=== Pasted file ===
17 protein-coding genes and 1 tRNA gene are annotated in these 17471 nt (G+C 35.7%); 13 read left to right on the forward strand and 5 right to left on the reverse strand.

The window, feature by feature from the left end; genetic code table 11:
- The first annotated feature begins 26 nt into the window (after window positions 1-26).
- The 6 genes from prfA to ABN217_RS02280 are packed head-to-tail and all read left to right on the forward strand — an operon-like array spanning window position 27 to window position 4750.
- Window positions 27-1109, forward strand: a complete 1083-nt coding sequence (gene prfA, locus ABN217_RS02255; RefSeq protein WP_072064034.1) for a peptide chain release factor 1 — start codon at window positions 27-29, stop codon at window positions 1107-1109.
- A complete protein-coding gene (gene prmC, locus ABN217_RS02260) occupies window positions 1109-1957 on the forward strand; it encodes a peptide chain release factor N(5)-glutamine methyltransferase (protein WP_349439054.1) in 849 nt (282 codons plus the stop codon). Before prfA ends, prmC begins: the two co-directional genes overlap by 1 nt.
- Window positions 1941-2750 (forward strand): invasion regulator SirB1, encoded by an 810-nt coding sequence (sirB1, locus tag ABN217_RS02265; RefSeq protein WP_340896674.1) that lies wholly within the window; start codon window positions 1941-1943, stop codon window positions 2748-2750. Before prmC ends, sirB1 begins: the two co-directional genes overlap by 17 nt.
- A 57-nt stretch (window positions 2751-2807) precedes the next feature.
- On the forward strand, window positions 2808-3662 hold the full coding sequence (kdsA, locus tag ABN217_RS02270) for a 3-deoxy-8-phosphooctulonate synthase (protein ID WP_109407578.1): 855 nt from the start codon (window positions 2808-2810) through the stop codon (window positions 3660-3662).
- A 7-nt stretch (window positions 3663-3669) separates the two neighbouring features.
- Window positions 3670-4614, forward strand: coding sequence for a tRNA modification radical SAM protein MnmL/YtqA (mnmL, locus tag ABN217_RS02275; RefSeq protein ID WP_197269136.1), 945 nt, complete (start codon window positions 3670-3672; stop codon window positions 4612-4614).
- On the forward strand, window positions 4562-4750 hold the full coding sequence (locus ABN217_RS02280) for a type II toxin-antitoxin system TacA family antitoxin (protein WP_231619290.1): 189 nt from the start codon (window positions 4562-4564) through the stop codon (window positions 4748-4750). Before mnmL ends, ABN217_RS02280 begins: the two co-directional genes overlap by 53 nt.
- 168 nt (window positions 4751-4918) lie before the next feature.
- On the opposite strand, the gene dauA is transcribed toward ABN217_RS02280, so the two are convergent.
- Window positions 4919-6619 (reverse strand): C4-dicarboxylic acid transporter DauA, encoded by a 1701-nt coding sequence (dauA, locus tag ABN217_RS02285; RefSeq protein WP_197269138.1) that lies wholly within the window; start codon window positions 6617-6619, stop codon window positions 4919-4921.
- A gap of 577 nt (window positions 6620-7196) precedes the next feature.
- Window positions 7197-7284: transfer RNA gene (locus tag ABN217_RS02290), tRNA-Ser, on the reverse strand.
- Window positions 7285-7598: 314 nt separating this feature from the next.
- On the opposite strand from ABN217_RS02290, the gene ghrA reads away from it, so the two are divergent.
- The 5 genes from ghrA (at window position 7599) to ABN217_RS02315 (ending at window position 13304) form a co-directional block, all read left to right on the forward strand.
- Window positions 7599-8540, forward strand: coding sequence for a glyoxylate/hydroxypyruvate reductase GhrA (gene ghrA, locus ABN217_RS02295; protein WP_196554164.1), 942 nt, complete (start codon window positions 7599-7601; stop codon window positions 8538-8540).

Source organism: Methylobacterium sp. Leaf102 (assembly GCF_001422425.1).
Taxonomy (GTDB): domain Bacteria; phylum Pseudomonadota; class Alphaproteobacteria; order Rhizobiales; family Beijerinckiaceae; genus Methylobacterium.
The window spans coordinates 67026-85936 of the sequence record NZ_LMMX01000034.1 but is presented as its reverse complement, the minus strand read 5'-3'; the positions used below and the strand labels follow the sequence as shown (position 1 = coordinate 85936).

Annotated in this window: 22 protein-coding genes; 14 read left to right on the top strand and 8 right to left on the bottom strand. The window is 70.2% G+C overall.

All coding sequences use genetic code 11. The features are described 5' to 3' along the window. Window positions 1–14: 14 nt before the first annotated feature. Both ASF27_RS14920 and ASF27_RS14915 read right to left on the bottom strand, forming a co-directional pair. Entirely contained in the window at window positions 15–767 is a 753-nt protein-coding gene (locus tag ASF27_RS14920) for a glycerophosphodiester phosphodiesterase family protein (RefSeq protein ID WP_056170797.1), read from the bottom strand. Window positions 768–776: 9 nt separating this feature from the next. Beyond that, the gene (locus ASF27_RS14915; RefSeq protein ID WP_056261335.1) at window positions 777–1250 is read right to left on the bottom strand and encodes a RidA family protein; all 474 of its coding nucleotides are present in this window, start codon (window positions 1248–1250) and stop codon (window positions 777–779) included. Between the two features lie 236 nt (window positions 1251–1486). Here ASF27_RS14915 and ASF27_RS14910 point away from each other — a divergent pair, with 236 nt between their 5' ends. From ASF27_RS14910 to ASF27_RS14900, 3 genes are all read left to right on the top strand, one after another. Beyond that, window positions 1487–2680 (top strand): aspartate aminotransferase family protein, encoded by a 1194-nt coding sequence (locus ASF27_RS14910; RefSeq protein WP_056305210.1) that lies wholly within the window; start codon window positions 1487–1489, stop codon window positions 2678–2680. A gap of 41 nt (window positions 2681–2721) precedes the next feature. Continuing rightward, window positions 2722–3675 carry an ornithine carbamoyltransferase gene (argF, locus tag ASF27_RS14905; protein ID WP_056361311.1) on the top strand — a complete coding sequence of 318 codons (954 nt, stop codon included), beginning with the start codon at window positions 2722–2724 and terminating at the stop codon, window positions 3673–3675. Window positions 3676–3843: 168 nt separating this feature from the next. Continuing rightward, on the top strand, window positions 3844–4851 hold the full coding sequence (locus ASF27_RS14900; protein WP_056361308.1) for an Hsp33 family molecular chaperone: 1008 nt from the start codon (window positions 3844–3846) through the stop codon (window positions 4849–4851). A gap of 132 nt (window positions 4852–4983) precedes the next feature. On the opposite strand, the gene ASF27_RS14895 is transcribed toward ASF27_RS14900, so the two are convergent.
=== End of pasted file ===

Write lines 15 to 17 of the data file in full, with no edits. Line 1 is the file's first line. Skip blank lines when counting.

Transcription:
- Window positions 4919-6619 (reverse strand): C4-dicarboxylic acid transporter DauA, encoded by a 1701-nt coding sequence (dauA, locus tag ABN217_RS02285; RefSeq protein WP_197269138.1) that lies wholly within the window; start codon window positions 6617-6619, stop codon window positions 4919-4921.
- A gap of 577 nt (window positions 6620-7196) precedes the next feature.
- Window positions 7197-7284: transfer RNA gene (locus tag ABN217_RS02290), tRNA-Ser, on the reverse strand.